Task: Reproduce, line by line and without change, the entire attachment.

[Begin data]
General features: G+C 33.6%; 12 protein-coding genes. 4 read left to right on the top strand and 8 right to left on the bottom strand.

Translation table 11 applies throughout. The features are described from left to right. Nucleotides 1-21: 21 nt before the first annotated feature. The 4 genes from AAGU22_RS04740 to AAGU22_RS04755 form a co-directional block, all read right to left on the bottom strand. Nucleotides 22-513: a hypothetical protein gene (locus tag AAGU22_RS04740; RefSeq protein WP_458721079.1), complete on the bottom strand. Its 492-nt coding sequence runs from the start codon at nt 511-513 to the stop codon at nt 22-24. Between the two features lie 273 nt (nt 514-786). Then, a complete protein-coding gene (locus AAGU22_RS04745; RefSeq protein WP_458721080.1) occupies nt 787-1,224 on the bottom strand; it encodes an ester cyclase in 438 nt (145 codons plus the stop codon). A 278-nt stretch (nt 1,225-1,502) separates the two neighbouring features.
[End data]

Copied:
General features: G+C 33.6%; 12 protein-coding genes. 4 read left to right on the top strand and 8 right to left on the bottom strand.

Translation table 11 applies throughout. The features are described from left to right. Nucleotides 1-21: 21 nt before the first annotated feature. The 4 genes from AAGU22_RS04740 to AAGU22_RS04755 form a co-directional block, all read right to left on the bottom strand. Nucleotides 22-513: a hypothetical protein gene (locus tag AAGU22_RS04740; RefSeq protein WP_458721079.1), complete on the bottom strand. Its 492-nt coding sequence runs from the start codon at nt 511-513 to the stop codon at nt 22-24. Between the two features lie 273 nt (nt 514-786). Then, a complete protein-coding gene (locus AAGU22_RS04745; RefSeq protein WP_458721080.1) occupies nt 787-1,224 on the bottom strand; it encodes an ester cyclase in 438 nt (145 codons plus the stop codon). A 278-nt stretch (nt 1,225-1,502) separates the two neighbouring features.